NPI Early Years
Before the construction was completed, in November 1941 psychiatry patients were hospitalized, followed by neurophysiologists in the basement laboratories, and neurology and neurosurgery patients. Neuroradiology opened in early January 1942. The first operating room case was on December 9, 1941, a ventriculogram performed by Drs. Oldberg and Green. The second case was on December 10, 1941, a cerebellar exploration and fourth ventricle tumor resection again by Drs. Oldberg and Green. Percival Bailey, also having trained with Cushing (and co-authored a famous book on gliomas with Cushing in 1925), and with renowned German neurosurgeon Otfrid Foerster in Breslau along with neurologist Pierre Marie at La Salpêtriére in France, conducted pioneering surgical work on temporal lobectomy for non-lesional partial complex (psychomotor) epilepsy (Bailey and Gibbs), and early work on pre-frontal lobectomy for psychiatric disorders (which later fell into disuse).
Besides Bailey’s pioneering cross-over work on neurological and psychiatric disorders, he was an excellent teacher of the residents and students at the NPI. He constructed cytoarchitectonic maps of the cerebral cortex along with Professor Gerhardt von Bonin in anatomy and Dr. Ralph Gerard in physiology. Bailey’s basic and clinical neuroscience research lead to significant developments regarding the function and interconnecting anatomy of the cerebral cortex and thalamus in primates and man. A number of new cortical accessory areas were identified, as well as cortical and subcortical motor control systems (in conjunction with neurosurgeon Dr. Paul C. Bucy). With Bucy, Bailey also investigated the structure of intracranial tumors and meningeal tumors. The two confirmed that a specific type of tumor (now known as an oligodendroglioma) consisted of oligodendroglia.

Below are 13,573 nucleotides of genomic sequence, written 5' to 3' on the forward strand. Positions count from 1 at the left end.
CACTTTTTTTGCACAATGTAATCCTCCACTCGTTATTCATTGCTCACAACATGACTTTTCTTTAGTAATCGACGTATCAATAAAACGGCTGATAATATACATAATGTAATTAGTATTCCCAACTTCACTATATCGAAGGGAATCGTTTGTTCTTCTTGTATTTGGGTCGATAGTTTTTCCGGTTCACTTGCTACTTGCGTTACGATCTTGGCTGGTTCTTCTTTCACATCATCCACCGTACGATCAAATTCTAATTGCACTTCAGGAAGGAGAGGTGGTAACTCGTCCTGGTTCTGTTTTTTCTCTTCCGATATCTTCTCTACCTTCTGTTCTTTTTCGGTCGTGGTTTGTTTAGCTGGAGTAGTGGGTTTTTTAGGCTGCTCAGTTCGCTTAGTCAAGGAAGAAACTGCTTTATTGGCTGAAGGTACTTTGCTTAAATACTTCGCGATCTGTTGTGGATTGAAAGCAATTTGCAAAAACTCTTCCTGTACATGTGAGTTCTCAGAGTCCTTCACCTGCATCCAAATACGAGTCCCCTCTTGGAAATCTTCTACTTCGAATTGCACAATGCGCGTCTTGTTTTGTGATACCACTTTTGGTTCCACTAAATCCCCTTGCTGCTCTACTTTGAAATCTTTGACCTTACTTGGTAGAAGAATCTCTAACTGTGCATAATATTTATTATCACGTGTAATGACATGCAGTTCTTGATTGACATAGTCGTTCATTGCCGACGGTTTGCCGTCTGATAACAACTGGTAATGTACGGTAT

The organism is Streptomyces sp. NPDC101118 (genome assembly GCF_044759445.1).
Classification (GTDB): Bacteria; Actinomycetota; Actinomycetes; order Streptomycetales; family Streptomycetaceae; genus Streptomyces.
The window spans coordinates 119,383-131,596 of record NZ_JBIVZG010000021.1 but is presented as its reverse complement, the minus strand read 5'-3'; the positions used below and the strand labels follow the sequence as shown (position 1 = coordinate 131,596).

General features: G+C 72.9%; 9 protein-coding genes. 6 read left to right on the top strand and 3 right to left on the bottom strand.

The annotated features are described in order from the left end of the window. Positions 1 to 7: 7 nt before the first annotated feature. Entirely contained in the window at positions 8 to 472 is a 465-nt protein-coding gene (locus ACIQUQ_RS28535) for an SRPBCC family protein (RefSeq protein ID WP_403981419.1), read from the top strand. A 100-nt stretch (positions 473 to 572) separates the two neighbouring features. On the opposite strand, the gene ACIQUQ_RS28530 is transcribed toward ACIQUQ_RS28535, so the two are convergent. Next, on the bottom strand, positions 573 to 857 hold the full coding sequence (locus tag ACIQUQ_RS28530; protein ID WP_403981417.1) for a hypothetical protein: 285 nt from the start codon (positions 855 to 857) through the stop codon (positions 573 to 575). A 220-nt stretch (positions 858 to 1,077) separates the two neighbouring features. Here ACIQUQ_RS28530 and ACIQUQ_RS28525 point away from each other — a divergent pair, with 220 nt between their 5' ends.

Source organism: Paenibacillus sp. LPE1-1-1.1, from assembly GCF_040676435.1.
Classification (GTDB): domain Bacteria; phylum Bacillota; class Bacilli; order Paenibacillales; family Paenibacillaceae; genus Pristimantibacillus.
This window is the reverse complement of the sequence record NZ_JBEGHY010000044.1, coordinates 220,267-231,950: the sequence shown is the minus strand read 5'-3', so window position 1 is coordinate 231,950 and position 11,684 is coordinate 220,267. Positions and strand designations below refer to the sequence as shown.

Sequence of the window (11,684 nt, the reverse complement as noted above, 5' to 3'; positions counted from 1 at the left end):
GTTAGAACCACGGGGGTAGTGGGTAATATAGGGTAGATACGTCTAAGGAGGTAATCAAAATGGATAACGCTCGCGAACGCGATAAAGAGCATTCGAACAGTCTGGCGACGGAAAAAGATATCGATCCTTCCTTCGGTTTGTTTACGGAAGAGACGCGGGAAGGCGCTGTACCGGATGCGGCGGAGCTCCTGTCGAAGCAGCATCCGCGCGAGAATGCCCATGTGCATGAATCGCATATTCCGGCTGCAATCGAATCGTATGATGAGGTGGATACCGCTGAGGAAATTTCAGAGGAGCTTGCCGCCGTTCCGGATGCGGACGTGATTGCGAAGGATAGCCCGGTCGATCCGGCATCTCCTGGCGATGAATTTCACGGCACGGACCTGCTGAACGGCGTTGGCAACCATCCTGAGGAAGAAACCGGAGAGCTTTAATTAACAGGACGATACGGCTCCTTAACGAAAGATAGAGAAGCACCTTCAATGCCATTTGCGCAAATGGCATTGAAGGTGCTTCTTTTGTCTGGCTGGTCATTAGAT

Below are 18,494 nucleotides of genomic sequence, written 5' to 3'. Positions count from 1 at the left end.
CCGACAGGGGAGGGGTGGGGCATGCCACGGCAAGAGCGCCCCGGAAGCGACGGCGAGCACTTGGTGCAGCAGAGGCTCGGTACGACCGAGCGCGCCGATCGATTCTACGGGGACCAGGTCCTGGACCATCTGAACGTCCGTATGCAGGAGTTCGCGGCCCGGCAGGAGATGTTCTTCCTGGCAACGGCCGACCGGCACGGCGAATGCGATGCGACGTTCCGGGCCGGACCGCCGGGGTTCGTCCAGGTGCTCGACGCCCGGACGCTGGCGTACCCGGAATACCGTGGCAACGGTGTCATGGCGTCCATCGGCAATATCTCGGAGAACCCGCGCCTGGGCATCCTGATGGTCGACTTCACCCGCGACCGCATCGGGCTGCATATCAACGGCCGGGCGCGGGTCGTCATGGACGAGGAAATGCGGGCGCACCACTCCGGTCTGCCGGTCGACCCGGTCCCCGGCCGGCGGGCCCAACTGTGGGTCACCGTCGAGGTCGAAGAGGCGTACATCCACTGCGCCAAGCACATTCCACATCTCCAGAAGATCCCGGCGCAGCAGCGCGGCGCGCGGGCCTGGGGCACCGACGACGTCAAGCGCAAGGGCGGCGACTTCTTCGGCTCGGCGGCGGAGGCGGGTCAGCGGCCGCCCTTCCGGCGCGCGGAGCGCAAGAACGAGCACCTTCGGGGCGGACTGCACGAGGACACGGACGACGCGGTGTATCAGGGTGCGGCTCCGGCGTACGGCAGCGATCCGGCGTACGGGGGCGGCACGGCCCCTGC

Other surgical milestones at the NPI included the first pericallosal aneurysm clipping and use of loupes (Oscar Sugar), and the early successful hemispherectomy and total Siamese twin separation (Oscar Sugar). In addition to his work with Bailey, neurosurgeon Paul Bucy (at the NPI until 1954) became famous for his work with neuropsychologist Heinrich Klüver at the University of Chicago for their description of the Klüver-Bucy syndrome. Bucy resected the temporal lobes on monkeys being studied by Klüver, who was trying to discover the anatomical localization of the effect on psychosis-inducing drug mescaline. The two did not discover mescaline’s point of action but did discover consistent characteristics such as hyperorality, docility, and hypersexuality, along with lack of normal fear response and hyperphagia. The syndrome was further localized to the amygdala, and has been described not only in lobectomies, but in herpes encephalitis, carbon monoxide poisoning, and anoxic brain injury.